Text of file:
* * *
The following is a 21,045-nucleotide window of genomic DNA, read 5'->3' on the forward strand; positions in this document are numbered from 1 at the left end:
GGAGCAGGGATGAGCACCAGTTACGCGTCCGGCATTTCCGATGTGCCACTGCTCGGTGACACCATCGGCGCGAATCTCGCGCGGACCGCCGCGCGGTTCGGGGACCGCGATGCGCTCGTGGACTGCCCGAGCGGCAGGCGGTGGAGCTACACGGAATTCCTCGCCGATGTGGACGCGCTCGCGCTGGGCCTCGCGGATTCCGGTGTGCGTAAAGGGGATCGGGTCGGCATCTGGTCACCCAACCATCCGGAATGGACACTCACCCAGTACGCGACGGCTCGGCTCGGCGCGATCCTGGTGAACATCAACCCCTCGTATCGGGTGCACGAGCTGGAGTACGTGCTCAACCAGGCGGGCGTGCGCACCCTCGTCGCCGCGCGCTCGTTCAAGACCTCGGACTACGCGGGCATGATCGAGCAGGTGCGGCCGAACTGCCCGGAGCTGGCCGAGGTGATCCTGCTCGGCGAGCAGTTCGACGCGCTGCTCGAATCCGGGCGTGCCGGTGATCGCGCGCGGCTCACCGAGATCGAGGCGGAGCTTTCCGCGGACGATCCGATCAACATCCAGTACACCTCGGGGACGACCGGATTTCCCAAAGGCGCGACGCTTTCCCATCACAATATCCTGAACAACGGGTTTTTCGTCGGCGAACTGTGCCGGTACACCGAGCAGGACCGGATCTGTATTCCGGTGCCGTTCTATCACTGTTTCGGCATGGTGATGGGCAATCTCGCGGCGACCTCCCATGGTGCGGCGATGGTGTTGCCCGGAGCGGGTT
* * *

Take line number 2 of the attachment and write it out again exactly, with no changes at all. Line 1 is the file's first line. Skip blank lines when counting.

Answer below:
GGAGCAGGGATGAGCACCAGTTACGCGTCCGGCATTTCCGATGTGCCACTGCTCGGTGACACCATCGGCGCGAATCTCGCGCGGACCGCCGCGCGGTTCGGGGACCGCGATGCGCTCGTGGACTGCCCGAGCGGCAGGCGGTGGAGCTACACGGAATTCCTCGCCGATGTGGACGCGCTCGCGCTGGGCCTCGCGGATTCCGGTGTGCGTAAAGGGGATCGGGTCGGCATCTGGTCACCCAACCATCCGGAATGGACACTCACCCAGTACGCGACGGCTCGGCTCGGCGCGATCCTGGTGAACATCAACCCCTCGTATCGGGTGCACGAGCTGGAGTACGTGCTCAACCAGGCGGGCGTGCGCACCCTCGTCGCCGCGCGCTCGTTCAAGACCTCGGACTACGCGGGCATGATCGAGCAGGTGCGGCCGAACTGCCCGGAGCTGGCCGAGGTGATCCTGCTCGGCGAGCAGTTCGACGCGCTGCTCGAATCCGGGCGTGCCGGTGATCGCGCGCGGCTCACCGAGATCGAGGCGGAGCTTTCCGCGGACGATCCGATCAACATCCAGTACACCTCGGGGACGACCGGATTTCCCAAAGGCGCGACGCTTTCCCATCACAATATCCTGAACAACGGGTTTTTCGTCGGCGAACTGTGCCGGTACACCGAGCAGGACCGGATCTGTATTCCGGTGCCGTTCTATCACTGTTTCGGCATGGTGATGGGCAATCTCGCGGCGACCTCCCATGGTGCGGCGATGGTGTTGCCCGGAGCGGGTT